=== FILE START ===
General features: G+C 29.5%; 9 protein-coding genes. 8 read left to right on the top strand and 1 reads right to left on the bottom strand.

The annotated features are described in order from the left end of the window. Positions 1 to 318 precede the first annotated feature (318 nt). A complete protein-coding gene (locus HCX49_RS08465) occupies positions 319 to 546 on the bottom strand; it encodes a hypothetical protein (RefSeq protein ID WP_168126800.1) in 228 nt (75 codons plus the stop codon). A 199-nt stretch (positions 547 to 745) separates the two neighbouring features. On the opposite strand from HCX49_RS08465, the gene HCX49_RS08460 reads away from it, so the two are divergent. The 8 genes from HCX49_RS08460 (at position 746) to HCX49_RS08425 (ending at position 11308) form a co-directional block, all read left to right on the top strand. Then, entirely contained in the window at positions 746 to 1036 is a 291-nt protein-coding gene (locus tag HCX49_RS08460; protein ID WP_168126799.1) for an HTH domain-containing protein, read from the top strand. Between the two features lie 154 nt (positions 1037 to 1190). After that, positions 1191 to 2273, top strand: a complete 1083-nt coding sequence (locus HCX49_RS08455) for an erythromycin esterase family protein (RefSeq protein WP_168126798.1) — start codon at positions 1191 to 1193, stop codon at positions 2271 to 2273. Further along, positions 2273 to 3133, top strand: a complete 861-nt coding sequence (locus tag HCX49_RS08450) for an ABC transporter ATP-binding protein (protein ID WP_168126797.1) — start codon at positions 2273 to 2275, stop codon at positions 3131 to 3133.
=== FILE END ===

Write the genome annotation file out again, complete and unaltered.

General features: G+C 29.5%; 9 protein-coding genes. 8 read left to right on the top strand and 1 reads right to left on the bottom strand.

The annotated features are described in order from the left end of the window. Positions 1 to 318 precede the first annotated feature (318 nt). A complete protein-coding gene (locus HCX49_RS08465) occupies positions 319 to 546 on the bottom strand; it encodes a hypothetical protein (RefSeq protein ID WP_168126800.1) in 228 nt (75 codons plus the stop codon). A 199-nt stretch (positions 547 to 745) separates the two neighbouring features. On the opposite strand from HCX49_RS08465, the gene HCX49_RS08460 reads away from it, so the two are divergent. The 8 genes from HCX49_RS08460 (at position 746) to HCX49_RS08425 (ending at position 11308) form a co-directional block, all read left to right on the top strand. Then, entirely contained in the window at positions 746 to 1036 is a 291-nt protein-coding gene (locus tag HCX49_RS08460; protein ID WP_168126799.1) for an HTH domain-containing protein, read from the top strand. Between the two features lie 154 nt (positions 1037 to 1190). After that, positions 1191 to 2273, top strand: a complete 1083-nt coding sequence (locus HCX49_RS08455) for an erythromycin esterase family protein (RefSeq protein WP_168126798.1) — start codon at positions 1191 to 1193, stop codon at positions 2271 to 2273. Further along, positions 2273 to 3133, top strand: a complete 861-nt coding sequence (locus tag HCX49_RS08450) for an ABC transporter ATP-binding protein (protein ID WP_168126797.1) — start codon at positions 2273 to 2275, stop codon at positions 3131 to 3133.